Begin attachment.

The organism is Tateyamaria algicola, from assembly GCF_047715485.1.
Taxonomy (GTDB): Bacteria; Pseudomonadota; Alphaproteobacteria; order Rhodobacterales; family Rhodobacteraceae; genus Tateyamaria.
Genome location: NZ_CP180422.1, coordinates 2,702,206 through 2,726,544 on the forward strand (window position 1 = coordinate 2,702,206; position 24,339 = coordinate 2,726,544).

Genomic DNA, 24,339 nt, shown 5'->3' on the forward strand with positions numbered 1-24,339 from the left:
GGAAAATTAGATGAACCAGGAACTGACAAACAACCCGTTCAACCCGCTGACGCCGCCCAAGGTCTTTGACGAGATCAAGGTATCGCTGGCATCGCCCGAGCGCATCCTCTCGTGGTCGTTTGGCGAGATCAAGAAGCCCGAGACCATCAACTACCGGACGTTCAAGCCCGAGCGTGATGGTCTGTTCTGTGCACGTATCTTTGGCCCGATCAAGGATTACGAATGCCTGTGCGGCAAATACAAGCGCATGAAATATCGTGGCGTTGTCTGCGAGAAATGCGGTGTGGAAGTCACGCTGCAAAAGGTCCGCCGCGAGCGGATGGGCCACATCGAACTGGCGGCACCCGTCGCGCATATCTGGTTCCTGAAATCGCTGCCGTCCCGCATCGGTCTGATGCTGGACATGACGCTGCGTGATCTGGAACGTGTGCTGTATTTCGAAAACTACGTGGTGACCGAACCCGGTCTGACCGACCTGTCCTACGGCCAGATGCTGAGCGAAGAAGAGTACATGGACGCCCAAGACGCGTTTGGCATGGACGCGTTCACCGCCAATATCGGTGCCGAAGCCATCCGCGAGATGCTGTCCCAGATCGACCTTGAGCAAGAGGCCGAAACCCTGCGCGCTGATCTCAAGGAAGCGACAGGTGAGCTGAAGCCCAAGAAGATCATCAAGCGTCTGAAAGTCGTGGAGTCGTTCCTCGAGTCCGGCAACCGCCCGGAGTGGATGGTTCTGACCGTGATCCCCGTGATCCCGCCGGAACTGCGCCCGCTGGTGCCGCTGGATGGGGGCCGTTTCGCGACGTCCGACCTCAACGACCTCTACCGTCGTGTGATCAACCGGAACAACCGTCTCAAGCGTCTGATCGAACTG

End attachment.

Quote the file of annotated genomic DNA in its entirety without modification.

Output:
The organism is Tateyamaria algicola, from assembly GCF_047715485.1.
Taxonomy (GTDB): Bacteria; Pseudomonadota; Alphaproteobacteria; order Rhodobacterales; family Rhodobacteraceae; genus Tateyamaria.
Genome location: NZ_CP180422.1, coordinates 2,702,206 through 2,726,544 on the forward strand (window position 1 = coordinate 2,702,206; position 24,339 = coordinate 2,726,544).

Genomic DNA, 24,339 nt, shown 5'->3' on the forward strand with positions numbered 1-24,339 from the left:
GGAAAATTAGATGAACCAGGAACTGACAAACAACCCGTTCAACCCGCTGACGCCGCCCAAGGTCTTTGACGAGATCAAGGTATCGCTGGCATCGCCCGAGCGCATCCTCTCGTGGTCGTTTGGCGAGATCAAGAAGCCCGAGACCATCAACTACCGGACGTTCAAGCCCGAGCGTGATGGTCTGTTCTGTGCACGTATCTTTGGCCCGATCAAGGATTACGAATGCCTGTGCGGCAAATACAAGCGCATGAAATATCGTGGCGTTGTCTGCGAGAAATGCGGTGTGGAAGTCACGCTGCAAAAGGTCCGCCGCGAGCGGATGGGCCACATCGAACTGGCGGCACCCGTCGCGCATATCTGGTTCCTGAAATCGCTGCCGTCCCGCATCGGTCTGATGCTGGACATGACGCTGCGTGATCTGGAACGTGTGCTGTATTTCGAAAACTACGTGGTGACCGAACCCGGTCTGACCGACCTGTCCTACGGCCAGATGCTGAGCGAAGAAGAGTACATGGACGCCCAAGACGCGTTTGGCATGGACGCGTTCACCGCCAATATCGGTGCCGAAGCCATCCGCGAGATGCTGTCCCAGATCGACCTTGAGCAAGAGGCCGAAACCCTGCGCGCTGATCTCAAGGAAGCGACAGGTGAGCTGAAGCCCAAGAAGATCATCAAGCGTCTGAAAGTCGTGGAGTCGTTCCTCGAGTCCGGCAACCGCCCGGAGTGGATGGTTCTGACCGTGATCCCCGTGATCCCGCCGGAACTGCGCCCGCTGGTGCCGCTGGATGGGGGCCGTTTCGCGACGTCCGACCTCAACGACCTCTACCGTCGTGTGATCAACCGGAACAACCGTCTCAAGCGTCTGATCGAACTG